Saturday, November 8, 2008

In the Days After the Election: Interesting Psychology & Energy Challenges

I hear that, immediately after the election, Rush Limbaugh has called Obama a thug, and has misquoted his acceptance speech to make it seem that Obama is scoffing at individuality, among other things. I don't listen to Rush, as I can't stand his voice and violence, but a friend of mine in Germany who only has Armed Forces radio, listens to him as a counterpoint to Ed Schultz, and he says Limbaugh is an "intellectual psychopath" which I think is quite apt. No one calls this man on his outrageously hate-filled accusations.

It is the cleverness of the dying ego—that's what I think the whole nastiness in the Republican party is about anymore. The party used to have integrity, but now it seems to be mainly kneejerk reactions, and a desire to indulge in being able to express bile, rage, and hate for virtually any reason, as though projecting blame is the only thing that's satisfying. The Course in Miracles teaches that projecting blame and punishment onto others is a method the ego-mind uses to keep from having to feel the underlying ego death (and simultaneous soul emergence) and the fears that the ego is trying to keep suppressed.

As a people, we Americans are healing some deep psychological wounds, and many of us aren't willing to admit there's a problem. The country must now go through a "self-recovery" process similar to that which any psychologically wounded individual must. I am really ready for Obama to continue recentering the people and calling up the original motivations of our country's destiny, to help us all pull together and get back to work, to pull jobs back, to pull soldiers back, to clean up our boundaries concerning illegal immigrants, etc. These are all the same things a single person needs to do in a psychological growth process to get healthy again after a period of physical, emotional, and mental abuse. For that is what we've been living through, and like any abused person who stays with their abuser, we've been in denial, big-time.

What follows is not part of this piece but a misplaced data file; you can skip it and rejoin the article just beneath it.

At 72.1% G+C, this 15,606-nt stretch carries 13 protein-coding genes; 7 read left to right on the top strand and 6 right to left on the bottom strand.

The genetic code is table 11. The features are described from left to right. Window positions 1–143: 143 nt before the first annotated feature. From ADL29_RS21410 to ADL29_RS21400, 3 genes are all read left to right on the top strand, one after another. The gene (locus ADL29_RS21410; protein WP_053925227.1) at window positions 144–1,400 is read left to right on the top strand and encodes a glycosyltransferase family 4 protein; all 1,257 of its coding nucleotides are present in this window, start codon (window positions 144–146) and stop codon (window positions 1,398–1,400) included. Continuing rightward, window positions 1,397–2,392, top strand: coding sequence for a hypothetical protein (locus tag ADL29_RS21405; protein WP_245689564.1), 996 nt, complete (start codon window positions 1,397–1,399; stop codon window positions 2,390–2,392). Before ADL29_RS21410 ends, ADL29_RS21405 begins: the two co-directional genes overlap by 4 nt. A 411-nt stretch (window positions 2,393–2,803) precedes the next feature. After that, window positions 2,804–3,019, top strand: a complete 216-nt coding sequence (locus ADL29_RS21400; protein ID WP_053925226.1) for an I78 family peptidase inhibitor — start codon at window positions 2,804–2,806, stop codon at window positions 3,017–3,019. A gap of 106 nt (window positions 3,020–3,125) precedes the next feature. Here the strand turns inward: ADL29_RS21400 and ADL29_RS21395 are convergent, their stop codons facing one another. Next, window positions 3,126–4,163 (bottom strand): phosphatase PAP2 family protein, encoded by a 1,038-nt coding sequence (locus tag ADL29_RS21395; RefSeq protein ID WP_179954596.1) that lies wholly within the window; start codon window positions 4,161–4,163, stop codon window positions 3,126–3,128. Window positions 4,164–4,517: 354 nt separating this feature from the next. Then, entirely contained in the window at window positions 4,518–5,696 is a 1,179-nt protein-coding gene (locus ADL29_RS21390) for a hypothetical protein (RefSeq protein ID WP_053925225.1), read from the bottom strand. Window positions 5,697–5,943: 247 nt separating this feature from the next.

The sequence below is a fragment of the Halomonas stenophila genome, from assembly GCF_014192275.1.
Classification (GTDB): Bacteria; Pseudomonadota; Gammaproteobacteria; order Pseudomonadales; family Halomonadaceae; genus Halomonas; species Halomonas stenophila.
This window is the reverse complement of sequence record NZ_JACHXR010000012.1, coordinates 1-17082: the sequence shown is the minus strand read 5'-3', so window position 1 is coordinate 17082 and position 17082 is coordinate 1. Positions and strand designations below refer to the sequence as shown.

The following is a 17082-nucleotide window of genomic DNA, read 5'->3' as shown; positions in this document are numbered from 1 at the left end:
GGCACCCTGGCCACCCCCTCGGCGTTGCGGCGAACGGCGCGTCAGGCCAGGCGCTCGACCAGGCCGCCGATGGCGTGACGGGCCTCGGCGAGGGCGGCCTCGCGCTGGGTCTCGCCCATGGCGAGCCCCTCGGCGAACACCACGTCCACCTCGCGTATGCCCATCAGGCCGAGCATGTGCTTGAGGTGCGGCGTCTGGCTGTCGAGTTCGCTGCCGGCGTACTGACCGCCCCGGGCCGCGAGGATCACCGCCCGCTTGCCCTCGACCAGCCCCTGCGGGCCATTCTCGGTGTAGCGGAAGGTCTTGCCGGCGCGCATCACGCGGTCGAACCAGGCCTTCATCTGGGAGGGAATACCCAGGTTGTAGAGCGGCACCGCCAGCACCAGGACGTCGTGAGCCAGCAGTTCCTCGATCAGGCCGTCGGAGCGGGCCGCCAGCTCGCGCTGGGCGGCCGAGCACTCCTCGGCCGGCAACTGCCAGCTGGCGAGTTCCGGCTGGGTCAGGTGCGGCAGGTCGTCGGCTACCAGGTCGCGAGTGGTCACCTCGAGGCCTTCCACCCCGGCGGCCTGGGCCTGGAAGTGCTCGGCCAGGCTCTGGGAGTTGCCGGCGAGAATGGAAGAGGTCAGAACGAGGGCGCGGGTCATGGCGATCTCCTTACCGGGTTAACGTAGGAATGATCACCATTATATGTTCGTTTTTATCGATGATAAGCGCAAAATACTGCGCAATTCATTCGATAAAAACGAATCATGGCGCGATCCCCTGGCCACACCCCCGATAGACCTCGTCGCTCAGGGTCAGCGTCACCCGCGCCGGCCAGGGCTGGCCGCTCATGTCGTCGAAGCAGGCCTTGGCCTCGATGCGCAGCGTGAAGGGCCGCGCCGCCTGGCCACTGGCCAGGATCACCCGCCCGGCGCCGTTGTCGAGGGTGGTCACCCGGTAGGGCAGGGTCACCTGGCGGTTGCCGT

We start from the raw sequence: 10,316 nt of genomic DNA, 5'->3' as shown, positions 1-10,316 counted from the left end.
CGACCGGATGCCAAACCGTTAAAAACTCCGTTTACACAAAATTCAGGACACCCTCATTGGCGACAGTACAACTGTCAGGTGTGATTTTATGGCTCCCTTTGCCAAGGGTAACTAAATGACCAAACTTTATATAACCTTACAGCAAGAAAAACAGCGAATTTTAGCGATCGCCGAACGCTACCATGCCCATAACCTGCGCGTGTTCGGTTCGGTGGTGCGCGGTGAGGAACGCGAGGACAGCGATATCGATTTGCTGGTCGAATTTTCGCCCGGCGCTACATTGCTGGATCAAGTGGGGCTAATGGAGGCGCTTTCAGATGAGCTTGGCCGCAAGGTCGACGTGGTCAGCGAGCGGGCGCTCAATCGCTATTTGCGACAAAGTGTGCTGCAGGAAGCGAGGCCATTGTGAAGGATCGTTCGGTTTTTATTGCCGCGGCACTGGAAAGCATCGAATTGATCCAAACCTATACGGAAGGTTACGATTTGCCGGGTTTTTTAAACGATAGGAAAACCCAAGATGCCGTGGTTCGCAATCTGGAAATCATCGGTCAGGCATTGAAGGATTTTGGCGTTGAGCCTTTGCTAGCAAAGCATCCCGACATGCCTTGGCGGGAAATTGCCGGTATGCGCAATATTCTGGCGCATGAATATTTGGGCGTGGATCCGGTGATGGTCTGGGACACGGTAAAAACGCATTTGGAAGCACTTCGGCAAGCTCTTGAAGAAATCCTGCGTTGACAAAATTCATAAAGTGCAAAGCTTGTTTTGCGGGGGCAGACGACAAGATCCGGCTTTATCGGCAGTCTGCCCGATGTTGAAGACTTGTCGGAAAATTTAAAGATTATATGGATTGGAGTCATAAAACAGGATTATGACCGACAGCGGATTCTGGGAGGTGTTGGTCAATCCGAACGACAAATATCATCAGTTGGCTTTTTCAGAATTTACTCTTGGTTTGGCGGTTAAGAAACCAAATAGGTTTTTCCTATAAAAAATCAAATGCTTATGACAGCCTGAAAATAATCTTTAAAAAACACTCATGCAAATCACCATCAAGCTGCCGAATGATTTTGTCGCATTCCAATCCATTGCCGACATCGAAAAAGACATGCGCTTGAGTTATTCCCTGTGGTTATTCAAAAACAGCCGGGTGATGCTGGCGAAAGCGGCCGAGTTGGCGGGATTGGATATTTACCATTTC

Where is our national character? Instead of doing the really hard work of honestly assessing our weaknesses and wounds, then finding a way to reactivate our truth and love, people want to be patriotic and proud of their country, which is national ego. Honestly, there's not much to be proud of lately—we've compromised our character in so many ways. And, I don't think we can even be patriotic in the old sense of the word anymore. We need a new kind of national identity, similar to the kind of presence a mature spiritual person has—think, Dalai Lama here—that allows us to be uniquely what we are without being puffed up, defensive, aggressive, and separatist. We have to develop high levels of respect for all other countries and peoples.

I saw Obama's face when he was on The Daily Show the night before the election, and it was calm, eyes soft and large, a wide smile, and literally, light was radiating off his face. There was no racial "color" to his face, just light. I was stopped in my tracks at the sight. I thought, "What happens to a person who has been talking to audiences of 10 to 50 to 100,000 people everyday, several times a day, for 2 years? How much energy has he run through his body, emotions, and mind? How much has he given? And received? Wow! Talk about transformation! What will be interesting now is to see if/how he continues to run the same intensity of energy when not aided by crowds. How will his new energy "skill" translate into the day-to-day business of the presidency?

I think we're going to see a new way of being President emerging. And it's going to be fascinating. It's a different scope than Obama used in campaigning, a penetration into a tight, complex Gordian knot of problems, and it's going to take immense intelligence, diplomacy, new perception, steadiness, patience, vision, hope, and confidence. These are things I think are close to the heart of what caused our country to come into existence--our core values. I hope people of all "parties" can recognize what's real and good, and not be attached to the outer wrapping of the gift, or to just being right. These days, being inflexibly "right" is getting very close to being "dead right." Our fluid world can't tolerate stubborn, immobile ideas that block that intensifying flow.

1 comment:

Anonymous said...

Thanks. I am really enjoying following your blog.